Article by Russell Berman, The Atlantic
Recreational marijuana users can now legally light up a joint in states representing about 5 percent of the U.S. population. By the time Americans wake up on November 9, that percentage could be swelling to more than one-quarter.
Measures to legalize and regulate the sale of cannabis are on the ballot in California, Arizona, Massachusetts, Maine, and Nevada, and recent polls show the “yes” vote is winning in all five states. Approval would mark the biggest advance yet for advocates in the decades-long fight over legalizing marijuana—one that they believe could ultimately force the federal government to end its prohibition of the drug.
“On November 8, you can safely say we’ve reached the tipping point if these go our way,” said Tom Angell, founder of the group Marijuana Majority. The most important battleground is California, where advocates expect voters to approve personal use of pot six years after they defeated a similar measure. Support for Proposition 64 is polling at nearly 60 percent, and the measure has drawn support from leading politicians and newspapers that opposed it in 2010, including Democratic Lieutenant Governor Gavin Newsom. The leading candidate for California’s open Senate seat, Kamala Harris, predicted Wednesday that voters would approve the law, although as the state’s attorney general she can’t formally take a position.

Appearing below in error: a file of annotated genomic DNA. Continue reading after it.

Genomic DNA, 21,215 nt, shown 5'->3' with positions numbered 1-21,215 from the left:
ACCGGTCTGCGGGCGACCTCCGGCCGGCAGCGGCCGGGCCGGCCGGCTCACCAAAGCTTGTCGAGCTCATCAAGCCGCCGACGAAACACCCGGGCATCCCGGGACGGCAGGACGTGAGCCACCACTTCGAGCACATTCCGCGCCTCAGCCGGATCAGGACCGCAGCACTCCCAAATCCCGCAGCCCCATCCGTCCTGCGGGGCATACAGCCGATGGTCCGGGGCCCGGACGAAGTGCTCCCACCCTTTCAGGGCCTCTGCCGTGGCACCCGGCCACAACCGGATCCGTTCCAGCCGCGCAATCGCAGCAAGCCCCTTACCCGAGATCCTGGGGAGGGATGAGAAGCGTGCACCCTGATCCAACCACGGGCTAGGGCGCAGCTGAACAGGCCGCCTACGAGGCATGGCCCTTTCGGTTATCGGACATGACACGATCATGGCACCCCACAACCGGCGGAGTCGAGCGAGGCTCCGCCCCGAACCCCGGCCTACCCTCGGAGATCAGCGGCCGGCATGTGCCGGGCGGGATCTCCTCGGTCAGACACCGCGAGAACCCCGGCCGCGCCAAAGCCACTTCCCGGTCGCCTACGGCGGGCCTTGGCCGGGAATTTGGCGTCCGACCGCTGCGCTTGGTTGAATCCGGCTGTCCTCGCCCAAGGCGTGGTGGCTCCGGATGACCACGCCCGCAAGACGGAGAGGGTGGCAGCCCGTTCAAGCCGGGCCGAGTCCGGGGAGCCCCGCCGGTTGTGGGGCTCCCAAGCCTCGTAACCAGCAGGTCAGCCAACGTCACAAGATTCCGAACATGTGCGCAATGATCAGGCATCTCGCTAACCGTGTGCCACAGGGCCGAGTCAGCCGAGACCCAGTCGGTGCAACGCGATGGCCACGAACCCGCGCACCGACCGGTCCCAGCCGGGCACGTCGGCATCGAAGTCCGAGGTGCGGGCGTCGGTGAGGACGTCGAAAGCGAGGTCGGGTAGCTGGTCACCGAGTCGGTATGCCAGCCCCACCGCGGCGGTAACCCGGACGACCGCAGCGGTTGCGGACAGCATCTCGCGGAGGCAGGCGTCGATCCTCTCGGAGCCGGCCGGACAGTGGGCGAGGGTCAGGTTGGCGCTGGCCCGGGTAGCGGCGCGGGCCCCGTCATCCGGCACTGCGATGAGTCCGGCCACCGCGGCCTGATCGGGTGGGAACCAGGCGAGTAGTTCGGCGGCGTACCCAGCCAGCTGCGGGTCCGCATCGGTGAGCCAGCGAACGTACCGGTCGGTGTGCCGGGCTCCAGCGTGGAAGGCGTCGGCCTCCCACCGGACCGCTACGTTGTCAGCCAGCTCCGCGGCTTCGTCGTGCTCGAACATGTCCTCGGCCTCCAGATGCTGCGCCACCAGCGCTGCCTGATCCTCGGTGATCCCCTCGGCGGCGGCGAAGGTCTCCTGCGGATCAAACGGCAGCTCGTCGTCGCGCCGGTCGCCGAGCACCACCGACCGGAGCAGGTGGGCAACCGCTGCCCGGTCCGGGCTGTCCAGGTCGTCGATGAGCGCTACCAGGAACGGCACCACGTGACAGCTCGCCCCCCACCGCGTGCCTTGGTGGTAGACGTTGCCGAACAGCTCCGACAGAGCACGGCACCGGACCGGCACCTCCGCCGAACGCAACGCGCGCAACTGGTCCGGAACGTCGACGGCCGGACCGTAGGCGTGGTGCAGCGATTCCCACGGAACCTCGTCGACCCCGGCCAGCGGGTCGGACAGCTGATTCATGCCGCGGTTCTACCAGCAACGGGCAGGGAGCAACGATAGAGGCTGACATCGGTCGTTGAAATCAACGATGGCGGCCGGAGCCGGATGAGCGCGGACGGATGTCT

Medical marijuana has been legal in California for 20 years, and sanctioning its use more widely would surely exacerbate tensions with the Drug Enforcement Administration and Congress over enforcement of federal laws classifying cannabis as a drug. “Passing legalization in California will greatly accelerate our ability to end the federal prohibition,” Angell predicted in a phone interview on Thursday. Keith Stroup, the founder of pro-marijuana lobbying group NORML, said he believed victory in California would signal a point of no return for the legalization movement. “California is almost a nation-state,” he said. “Once we get California, other than to water down future proposals, I don’t think [opponents] will be able to defeat them.”
Congress in 2014 passed legislation barring the Justice Department from spending money to endorse federal laws against marijuana in states that have legalized the drug for medical purposes, and a federal appeals court in August upheld the congressional directive. An amendment to prohibit the Justice Department from prosecuting recreational marijuana use in states that have sanctioned it fell just nine votes short of passage in the Republican-controlled House. Before 2014, the Justice Department had continued launching raids on medical-marijuana dispensaries even in states where they’re legal, and while the feds don’t typically go after average users, the amendment would’ve prevented them from raiding shops and growers who are abiding by state laws.